This week has been hectic, but also very fruitful. I have the functionality I set out for, it works and it is fast! It still needs testing, polish and bug-fixing and is by no means finished, but it is now possible to define indexed math-expressions, translate to code, compile it, wrap it as a python module and import it again for fast numerical calculations. All of this can be done without leaving the isympy command interpreter.

I’ve been hacking on the automatic wrapping of binary routines, refactored the code printers, implemented handling of indexed powers, enabled scalar broadcasting and ufunc-ish support for arbitrary compiled functions. For next week I will focus on physics inspired examples, testing of binary code and improving the documentation. But first, it is time for a little demonstration.

The latest code is here, if you want to try for yourself. There are parts that don’t not work properly, for instance the Cython wrapper cannot handle numpy arrays yet, but as you will see below there are enough working parts that you can do some fancy stuff.

### The trace of a Matrix — faster that numpy!

In an earlier blog post, I showed you that the C printer is able to print the necessary loops to implement summations over array indices. The Fortran printer has also this functionality now, so it can be used with f2py. Let’s start with a simple function to calculate numerically the trace of a matrix while running isympy:

In [1]: from sympy.utilities.autowrap import autowrap In [2]: m, n = symbols('m n', integer=True) In [3]: i = Idx('i', m) In [4]: j = Idx('j', n) In [5]: A = IndexedBase('A') In [6]: trace = autowrap(A[i, i])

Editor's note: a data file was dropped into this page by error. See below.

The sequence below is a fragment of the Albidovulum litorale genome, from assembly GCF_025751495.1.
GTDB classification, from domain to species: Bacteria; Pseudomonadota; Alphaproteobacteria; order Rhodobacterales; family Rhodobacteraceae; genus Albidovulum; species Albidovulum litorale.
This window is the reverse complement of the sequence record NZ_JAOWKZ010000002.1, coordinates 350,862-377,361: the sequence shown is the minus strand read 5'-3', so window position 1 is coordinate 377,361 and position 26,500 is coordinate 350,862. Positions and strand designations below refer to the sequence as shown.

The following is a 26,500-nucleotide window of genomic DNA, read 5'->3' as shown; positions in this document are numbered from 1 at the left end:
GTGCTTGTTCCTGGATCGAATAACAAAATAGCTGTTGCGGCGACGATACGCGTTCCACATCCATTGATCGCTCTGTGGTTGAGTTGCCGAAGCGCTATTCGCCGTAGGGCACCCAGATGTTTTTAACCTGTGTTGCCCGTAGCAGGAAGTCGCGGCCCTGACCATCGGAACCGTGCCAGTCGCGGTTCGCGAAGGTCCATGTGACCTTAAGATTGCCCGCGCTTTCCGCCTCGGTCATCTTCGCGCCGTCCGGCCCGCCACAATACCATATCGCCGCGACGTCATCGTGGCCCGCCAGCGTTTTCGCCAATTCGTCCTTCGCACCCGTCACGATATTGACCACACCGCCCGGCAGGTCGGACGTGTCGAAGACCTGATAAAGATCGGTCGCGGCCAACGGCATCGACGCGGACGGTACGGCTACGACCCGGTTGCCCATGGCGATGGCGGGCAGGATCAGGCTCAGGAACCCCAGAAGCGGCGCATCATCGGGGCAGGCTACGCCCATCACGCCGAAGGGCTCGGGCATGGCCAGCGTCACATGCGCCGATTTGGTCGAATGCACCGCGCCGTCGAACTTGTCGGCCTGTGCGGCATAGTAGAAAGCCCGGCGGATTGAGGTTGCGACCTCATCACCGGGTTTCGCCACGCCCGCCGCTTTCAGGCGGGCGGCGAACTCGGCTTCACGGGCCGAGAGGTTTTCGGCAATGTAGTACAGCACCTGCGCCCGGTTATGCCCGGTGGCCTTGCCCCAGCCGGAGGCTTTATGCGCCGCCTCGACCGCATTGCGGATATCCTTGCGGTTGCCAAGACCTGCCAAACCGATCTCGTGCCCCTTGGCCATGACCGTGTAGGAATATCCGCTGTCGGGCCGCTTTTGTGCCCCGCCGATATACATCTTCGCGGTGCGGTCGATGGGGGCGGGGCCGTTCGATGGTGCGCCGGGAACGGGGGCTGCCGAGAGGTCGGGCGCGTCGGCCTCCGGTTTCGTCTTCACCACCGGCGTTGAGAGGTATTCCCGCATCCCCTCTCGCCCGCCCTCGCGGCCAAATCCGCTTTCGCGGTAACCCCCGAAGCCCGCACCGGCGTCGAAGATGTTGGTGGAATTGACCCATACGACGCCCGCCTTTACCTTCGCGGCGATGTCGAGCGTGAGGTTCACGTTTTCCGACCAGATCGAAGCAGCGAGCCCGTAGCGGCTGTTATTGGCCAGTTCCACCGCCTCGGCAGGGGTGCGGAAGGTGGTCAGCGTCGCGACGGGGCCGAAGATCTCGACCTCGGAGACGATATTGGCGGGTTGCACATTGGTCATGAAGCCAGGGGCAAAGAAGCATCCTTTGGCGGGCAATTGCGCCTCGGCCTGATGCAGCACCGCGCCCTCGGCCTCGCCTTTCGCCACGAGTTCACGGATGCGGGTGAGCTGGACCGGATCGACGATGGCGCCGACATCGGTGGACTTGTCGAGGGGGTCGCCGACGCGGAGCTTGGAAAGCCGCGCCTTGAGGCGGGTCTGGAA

That’s it. Now lets have a look at the function we created,

In [7]: trace? Type: fortran String Form: <fortran object at 0xa93bea8> Namespace: Interactive Docstring: autofunc - Function signature: autofunc = autofunc(a,[m]) Required arguments: a : input rank-2 array('d') with bounds (m,m) Optional arguments: m := shape(a,0) input int Return objects: autofunc : float

This informative docstring is created by f2py, and only slightly distorted by the blogging software. It tells us everything we need to know. Let’s try this function on a numpy array:

In [8]: import numpy as np In [9]: I = np.asarray(np.eye(1000), order='F') In [10]: trace(I) Out[10]: 1000.0 In [11]: timeit trace(I) 10000 loops, best of 3: 30.3 us per loop In [12]: np.trace(I) Out[12]: 1000.0 In [13]: timeit np.trace(I) 1000 loops, best of 3: 230 us per loop

First of all, please notice the parameter “order=’F'” passed to the numpy array. This ensures that the array is created with column-major memory order which is the Fortran format. Without that, the array is created with row-major order, and our Fortran function would run much, much slower.

Now to the fun part: Did you notice the speedup? The Sympy generated function is almost a factor of 8 faster that numpy! This is great, and I think I can be really happy about this result. But it is also time for a little warning: Please don’t take these numbers as some sort of absolute truth. For all I know I may be comparing apples and oranges.

In fact, the numbers I present are probably more relevant for a comparison of compilers and optimization flags. But, whatever the reason for the speedups, faster python callable functions is no doubt a good thing. For the record: I am running this on a little Acer Aspire One using numpy 1.3.0 shipped with Ubuntu 10.04. The autowrapped binaries are compiled with Ubuntu’s gfortran 4.4.3.